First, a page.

Into the wee hours at Rao's:
Frank Pellegrino, Frank Schipani, Dan Flores, and Joe Gallo
Having grown up in East Harlem, I'd often heard about Rao's, the almost mythical Italian restaurant at the corner of 114th and Pleasant Avenue, across the street from Benjamin Franklin High School (which later became Manhattan Center). When I played in little league games by the FDR Drive near the back of Jefferson Park, my father and I would often pass the restaurant on our way to Rex' Italian ice shop on 118th street and First Avenue for a cold treat before heading home after a long, hot summer day playing ball. Of course, even back then, everyone talked about Rao's as a great place that you just couldn't get into, no matter how long you waited or how hard you tried. And so the restaurant was always in the back of my mind as something of a mystery that signified the East Harlem of another time and another neighborhood.
So imagine my surprise when I had lunch with Frank Schipani (Frank S. for short), who had just recently reached out to me after having read The Best Dressed Man In The Room. He mentioned in passing that he had actually been introduced to the book one night while dining at Rao's with a large group that included the owner, Frank Pellegrino. Apparently, Mr. Pellegrino had received a copy and (I would hope) enjoyed it as well, and so Frank S. suggested that I drop by some time and introduce myself. A few months later, when I thought that I would be up around that way, I mentioned to Frank S. that I might drop in for a drink if he wanted to join me. He agreed, and so we arranged to meet at the restaurant one night for a drink or two.
I was running late (having stopped at my sister's place to drop off a sweater she'd left at my house) and so I cut through Jefferson Park, which really hadn't changed much since I was a kid, although the pool certainly looked a lot cleaner than I remembered it. I came out of the park at the entrance right across from Rao's, where I found the two Franks sitting at a table outside the restaurant, sipping on white wine and enjoying a a nice breeze from a pleasant summer evening.
This is probably an understatement (and probably not much of a surprise to anyone who knows him) but Frank Pellegrino is one of the nicest people you'll ever meet. If I had only spent an hour and a half sitting outside the restaurant discussing men's clothing and East Harlem with the two Franks and a whiskey sour in hand, it would have been a night to remember. But Frank went out of his way to introduce us to customers and friends as they came and went - you're really made to feel like you've been coming to the place for years, and this was a constant refrain that I heard from people throughout the evening. They come for the atmosphere that Frank has cultivated over many years -the fact that the food is amazing is an added bonus!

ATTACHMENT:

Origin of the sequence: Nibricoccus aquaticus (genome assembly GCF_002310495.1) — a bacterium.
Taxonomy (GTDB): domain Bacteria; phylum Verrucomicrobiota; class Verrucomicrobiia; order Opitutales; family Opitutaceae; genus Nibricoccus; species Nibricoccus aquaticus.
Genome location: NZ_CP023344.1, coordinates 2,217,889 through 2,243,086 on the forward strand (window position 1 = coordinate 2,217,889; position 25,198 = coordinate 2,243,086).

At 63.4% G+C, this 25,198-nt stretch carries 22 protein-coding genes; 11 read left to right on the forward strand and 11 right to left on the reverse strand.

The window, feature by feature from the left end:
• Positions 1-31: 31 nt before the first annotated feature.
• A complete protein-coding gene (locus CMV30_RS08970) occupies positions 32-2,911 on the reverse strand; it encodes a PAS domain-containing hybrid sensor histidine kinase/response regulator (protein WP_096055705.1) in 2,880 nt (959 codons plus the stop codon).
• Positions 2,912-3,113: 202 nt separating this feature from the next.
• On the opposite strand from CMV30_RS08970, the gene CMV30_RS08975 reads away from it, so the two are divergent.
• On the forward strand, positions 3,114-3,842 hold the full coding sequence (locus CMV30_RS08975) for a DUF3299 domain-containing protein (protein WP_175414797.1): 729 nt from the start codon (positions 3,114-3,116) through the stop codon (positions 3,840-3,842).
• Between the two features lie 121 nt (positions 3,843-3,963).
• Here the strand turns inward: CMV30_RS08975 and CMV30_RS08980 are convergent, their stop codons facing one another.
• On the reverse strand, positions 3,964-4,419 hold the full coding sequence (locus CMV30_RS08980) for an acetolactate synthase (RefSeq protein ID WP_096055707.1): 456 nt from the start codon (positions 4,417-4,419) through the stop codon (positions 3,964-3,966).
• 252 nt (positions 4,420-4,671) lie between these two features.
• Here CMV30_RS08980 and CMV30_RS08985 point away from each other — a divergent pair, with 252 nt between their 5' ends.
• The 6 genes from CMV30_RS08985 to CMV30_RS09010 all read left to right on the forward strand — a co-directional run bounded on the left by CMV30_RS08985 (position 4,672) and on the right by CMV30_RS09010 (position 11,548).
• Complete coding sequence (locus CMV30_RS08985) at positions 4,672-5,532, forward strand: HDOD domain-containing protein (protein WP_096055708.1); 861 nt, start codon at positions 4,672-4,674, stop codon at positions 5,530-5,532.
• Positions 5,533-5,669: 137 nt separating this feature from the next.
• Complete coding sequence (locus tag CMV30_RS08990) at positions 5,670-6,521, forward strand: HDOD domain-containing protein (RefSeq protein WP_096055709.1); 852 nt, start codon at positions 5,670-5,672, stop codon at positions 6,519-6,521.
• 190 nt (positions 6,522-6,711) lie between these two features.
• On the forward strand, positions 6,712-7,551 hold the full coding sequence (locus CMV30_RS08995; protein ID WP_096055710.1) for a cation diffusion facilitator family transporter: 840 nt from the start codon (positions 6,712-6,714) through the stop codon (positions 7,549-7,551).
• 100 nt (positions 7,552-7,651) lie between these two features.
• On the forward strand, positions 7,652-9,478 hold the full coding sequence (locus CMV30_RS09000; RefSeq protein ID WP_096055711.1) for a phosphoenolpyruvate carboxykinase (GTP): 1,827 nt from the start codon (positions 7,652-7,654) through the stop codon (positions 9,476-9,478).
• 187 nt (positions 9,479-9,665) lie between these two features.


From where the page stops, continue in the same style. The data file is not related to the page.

After awhile, Frank asked us if we would join him at the bar. We had a few more drinks there and I met a few more people from the neighborhood. Someone mentioned that it was only a matter of time before Frank got up to sing with the customers, which I thought was a joke until he got up and started crooning - he looked like Sinatra working the room at the Sands (I think it was something from Dion & the Belmonts).
A short time later, as I was talking to someone about the old Dee-liteful diner on 116th and First, Frank came by, put his arm around me, and said that he was having a few people at his table for dinner and asked if Frank S. and I would like to join them. Needless to say, it was an offer that I couldn't refuse.
It probably goes without saying, but the dinner was tremendous: Pasta in a white wine sauce with yellow zucchini, eggplant parmesan, sausage and peppers with sauteed chicken, and I washed it all down with a scoop of homemade vanilla ice cream. Through it all, it felt more like I was having a big family dinner in the cozy dining room of old friends or relatives. Frank was literally passing the food around the table himself and asking what we thought of this or that dish, and whether we wanted a little more of this or whether we'd had a chance to try that. When I wasn't eating everything in sight, I had a chance to talk about the book, which was passed around the table. Everyone seemed to enjoy the photographs and the essays, which is always enjoyable and quite humbling.
All in all, it was a great night filled with good food, wonderful people, and interesting conversation. I'm sorry it took so long to make my way over to Rao's - I hope to return in the near future.
Many thanks to the two Franks - Schipani and Pellegrino - for an altogether unforgettable evening. Their graciousness and generosity is truly heartwarming and genuinely appreciated.